The preponderance of all-CGI adverts these days doesn't do a lot for me - they just conjure up an image of a speccy 3D animator sitting in a windowless room in front of three massive iMac screens. Good old Kevin The Carrot.
Asda Christmas Advert
Nothing encapsulates to stupid wastefulness of the modern Christmas more than the buying of crapulous Christmas jumpers to be worn for one day and then discarded. Needless to say they're not all made by elves in Lapland either: a recent report found that plenty of high-street knitwear was made by people in third-world countries who were regularly 'beaten, threatened, stripped of their rights and imprisoned on false charges'. Merry Christmas!
If your modus operandi is 'we sell cheap shit' then I guess it stands to reason your advert reeks of it.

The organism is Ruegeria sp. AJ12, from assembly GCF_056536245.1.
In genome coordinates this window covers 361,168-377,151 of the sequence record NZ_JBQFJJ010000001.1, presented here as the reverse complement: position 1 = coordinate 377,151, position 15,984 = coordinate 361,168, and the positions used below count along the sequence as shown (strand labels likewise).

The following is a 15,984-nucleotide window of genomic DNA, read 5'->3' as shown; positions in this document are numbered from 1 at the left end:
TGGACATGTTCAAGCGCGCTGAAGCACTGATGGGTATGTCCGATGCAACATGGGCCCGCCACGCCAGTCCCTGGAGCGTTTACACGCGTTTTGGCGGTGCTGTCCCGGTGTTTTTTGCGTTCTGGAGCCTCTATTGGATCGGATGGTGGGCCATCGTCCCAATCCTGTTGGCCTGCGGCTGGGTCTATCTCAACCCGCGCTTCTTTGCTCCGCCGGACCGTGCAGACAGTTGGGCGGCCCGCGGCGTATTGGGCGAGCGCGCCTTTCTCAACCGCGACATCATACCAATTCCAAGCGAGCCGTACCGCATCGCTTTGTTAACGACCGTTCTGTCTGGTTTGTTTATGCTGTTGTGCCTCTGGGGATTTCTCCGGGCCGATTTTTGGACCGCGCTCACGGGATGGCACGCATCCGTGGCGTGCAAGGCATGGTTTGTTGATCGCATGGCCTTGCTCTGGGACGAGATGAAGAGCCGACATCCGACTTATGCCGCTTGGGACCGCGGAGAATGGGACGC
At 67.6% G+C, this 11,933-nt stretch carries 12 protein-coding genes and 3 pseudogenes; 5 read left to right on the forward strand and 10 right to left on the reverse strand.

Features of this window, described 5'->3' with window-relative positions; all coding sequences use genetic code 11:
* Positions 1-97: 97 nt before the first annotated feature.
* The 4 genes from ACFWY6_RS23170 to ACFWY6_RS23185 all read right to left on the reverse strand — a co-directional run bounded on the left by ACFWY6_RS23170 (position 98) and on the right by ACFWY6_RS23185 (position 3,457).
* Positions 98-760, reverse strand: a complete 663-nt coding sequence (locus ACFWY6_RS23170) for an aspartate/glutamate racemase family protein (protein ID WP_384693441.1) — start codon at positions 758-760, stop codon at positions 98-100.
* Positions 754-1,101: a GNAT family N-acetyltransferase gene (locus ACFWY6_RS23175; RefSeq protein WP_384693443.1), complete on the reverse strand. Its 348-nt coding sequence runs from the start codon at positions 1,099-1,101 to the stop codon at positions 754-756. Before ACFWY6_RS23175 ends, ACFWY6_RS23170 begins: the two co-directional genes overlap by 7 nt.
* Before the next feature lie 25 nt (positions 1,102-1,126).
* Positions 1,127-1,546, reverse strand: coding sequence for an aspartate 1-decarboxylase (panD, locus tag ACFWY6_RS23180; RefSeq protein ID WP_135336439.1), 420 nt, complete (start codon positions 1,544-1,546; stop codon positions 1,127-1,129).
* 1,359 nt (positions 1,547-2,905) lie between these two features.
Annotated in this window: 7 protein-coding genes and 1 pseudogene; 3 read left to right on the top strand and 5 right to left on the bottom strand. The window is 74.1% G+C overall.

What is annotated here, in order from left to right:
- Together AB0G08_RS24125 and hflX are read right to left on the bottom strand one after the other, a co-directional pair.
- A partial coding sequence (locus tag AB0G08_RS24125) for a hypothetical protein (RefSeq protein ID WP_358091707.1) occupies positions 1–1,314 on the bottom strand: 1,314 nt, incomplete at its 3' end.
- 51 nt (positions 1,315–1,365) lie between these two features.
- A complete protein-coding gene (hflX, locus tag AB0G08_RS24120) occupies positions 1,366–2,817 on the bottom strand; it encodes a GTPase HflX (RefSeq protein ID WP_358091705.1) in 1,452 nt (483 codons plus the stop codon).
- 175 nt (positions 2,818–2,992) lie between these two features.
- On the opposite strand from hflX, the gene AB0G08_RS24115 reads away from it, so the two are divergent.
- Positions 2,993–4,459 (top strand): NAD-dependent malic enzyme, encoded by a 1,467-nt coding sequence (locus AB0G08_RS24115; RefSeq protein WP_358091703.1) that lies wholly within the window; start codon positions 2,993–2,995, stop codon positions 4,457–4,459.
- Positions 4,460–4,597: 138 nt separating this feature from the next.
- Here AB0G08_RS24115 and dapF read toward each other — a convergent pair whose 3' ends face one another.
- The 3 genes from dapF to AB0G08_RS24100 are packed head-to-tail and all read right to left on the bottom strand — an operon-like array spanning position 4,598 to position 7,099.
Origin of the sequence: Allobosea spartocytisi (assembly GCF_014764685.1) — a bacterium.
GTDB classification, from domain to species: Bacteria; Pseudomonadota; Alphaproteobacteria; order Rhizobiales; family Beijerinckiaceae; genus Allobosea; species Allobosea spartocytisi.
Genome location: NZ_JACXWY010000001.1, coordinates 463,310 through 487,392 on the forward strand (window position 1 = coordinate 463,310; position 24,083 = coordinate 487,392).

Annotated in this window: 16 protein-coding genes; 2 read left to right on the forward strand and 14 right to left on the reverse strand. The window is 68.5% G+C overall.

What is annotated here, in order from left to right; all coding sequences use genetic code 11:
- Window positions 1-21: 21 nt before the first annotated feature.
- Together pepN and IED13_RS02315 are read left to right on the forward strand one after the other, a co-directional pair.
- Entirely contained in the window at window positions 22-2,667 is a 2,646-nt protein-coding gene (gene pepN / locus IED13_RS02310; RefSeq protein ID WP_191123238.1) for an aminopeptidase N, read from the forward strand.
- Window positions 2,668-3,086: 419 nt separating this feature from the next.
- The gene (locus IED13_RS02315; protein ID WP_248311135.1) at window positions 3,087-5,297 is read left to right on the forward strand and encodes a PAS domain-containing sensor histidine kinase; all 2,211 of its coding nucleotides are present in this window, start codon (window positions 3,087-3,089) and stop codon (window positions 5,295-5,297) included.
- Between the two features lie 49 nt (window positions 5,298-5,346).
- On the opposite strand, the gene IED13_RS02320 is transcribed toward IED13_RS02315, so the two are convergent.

Boots Christmas Advert
Boots have been doing Christmas adverts pretty well for a few years now, ducking the sad/happy, snow'n'food clusterfucks and focusing on real people and doing something nice for them. Set against the food-and-stuff orgies Christmas is often presented as, it can't help but come across well.
Currys PC World
Yeah, OK, I'll buy this. Unlike a not-dissimilar Littlewoods advert from a few years ago I think this is sending itself up. 'Just so you know' is a nice little pay-off too. The idea of stepping foot into a Currys PC World store at any time of the year makes me nauseous, mind.
Debenhams Christmas Advert